Compared to other hereditary gene defects, this one is relatively frequent. As noted above, the liver can secrete some surplus cholesterol into the bile, where it is kept in solution by bile acids. A shortage of bile acids promotes its precipitation, which ultimately leads to gallstones. However, cholesterol precipitates also tend to form without the transporter defect, and the sterol is indeed the most common gallstone ingredient.
Apart from bile acids, ABCC2 also secretes the conjugated form of bilirubin (bilirubin diglucuronide, see slide 17.4) as well as the conjugated forms of several drugs (section 18.3). In Dubin-Johnson patients, the retention of bilirubin leads to jaundice, whereas the reduced rate of drug elimination increases their concentration in the system and can lead to toxicity. Such drug toxicity may be prevented by reducing the dosage, or by using drugs that are mostly eliminated through the kidneys. Overall, with proper management, Dubin-Johnson syndrome is not very severe.
Cholesterol and atherosclerosis
Is atherosclerosis a metabolic disease?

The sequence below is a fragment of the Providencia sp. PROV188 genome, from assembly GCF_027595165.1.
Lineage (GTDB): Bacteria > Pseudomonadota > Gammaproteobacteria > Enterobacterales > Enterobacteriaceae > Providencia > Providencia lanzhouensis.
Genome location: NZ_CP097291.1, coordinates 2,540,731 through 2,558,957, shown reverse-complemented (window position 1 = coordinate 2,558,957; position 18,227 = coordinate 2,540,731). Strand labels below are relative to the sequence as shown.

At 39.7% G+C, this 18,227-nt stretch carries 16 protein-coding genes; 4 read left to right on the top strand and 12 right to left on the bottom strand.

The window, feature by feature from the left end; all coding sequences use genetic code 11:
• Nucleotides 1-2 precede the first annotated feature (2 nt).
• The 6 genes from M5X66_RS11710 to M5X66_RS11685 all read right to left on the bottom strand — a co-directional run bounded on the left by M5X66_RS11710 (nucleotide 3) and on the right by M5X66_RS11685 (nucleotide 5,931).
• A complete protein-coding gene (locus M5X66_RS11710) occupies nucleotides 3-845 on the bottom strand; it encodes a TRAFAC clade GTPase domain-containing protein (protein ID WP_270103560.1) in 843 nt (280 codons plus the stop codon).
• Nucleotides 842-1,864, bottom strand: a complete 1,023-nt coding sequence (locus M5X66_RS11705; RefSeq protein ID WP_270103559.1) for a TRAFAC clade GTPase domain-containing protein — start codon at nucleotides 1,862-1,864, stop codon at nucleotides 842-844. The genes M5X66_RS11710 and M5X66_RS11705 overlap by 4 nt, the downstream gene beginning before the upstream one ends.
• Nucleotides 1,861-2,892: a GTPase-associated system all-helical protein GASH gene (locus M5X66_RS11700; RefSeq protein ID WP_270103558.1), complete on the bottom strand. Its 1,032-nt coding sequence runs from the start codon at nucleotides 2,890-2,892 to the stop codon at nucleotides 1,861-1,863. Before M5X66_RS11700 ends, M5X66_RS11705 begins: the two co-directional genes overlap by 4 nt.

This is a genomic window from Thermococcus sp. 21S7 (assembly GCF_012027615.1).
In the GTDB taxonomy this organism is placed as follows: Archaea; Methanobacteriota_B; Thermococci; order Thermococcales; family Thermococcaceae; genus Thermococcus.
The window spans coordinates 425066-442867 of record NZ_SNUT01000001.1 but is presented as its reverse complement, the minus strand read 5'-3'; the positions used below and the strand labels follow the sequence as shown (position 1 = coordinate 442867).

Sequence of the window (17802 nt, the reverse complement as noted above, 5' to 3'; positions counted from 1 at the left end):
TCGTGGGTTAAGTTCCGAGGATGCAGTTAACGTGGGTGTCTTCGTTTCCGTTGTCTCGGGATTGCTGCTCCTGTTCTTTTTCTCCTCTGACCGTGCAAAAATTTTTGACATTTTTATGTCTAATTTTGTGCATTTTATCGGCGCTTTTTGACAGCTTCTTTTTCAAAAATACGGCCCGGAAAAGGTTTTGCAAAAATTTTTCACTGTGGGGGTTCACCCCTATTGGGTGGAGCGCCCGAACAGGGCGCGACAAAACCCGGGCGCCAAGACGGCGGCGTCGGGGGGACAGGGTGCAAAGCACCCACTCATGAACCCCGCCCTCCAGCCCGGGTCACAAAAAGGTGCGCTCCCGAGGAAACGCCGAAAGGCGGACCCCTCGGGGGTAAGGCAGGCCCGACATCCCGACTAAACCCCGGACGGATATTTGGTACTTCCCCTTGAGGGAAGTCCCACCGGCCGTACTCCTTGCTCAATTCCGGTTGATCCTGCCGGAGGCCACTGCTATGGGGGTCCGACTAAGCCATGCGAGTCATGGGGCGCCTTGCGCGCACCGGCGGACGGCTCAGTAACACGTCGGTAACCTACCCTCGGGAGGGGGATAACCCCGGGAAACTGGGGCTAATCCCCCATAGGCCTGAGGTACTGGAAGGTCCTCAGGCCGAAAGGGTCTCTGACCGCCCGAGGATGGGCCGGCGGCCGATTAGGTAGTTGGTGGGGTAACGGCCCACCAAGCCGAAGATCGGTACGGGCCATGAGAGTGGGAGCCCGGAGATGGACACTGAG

This quote sums it up rather well—cholesterol metabolism is a key element in the pathogenesis of atherosclerosis. Another key factor is blood pressure, whose role is illustrated by the simple observation that atherosclerosis afflicts the arteries but not the veins. The accumulation of lymphocytes and macrophages in atherosclerotic lesions highlights the role of inflammation.
In keeping with the scope of these notes, we will here focus on the metabolic causes of atherosclerosis and consider any other factors only in broad outline.
Macroscopic appearance of atherosclerotic lesions
The earliest readily visible atherosclerotic lesion is the fatty streak. It forms within the wall of an artery, in the thin layer of connective tissue that is located underneath the endothelium (the innermost cell layer of any blood vessel) and atop the thick layer of smooth muscle that maintains the wall tension and blood pressure.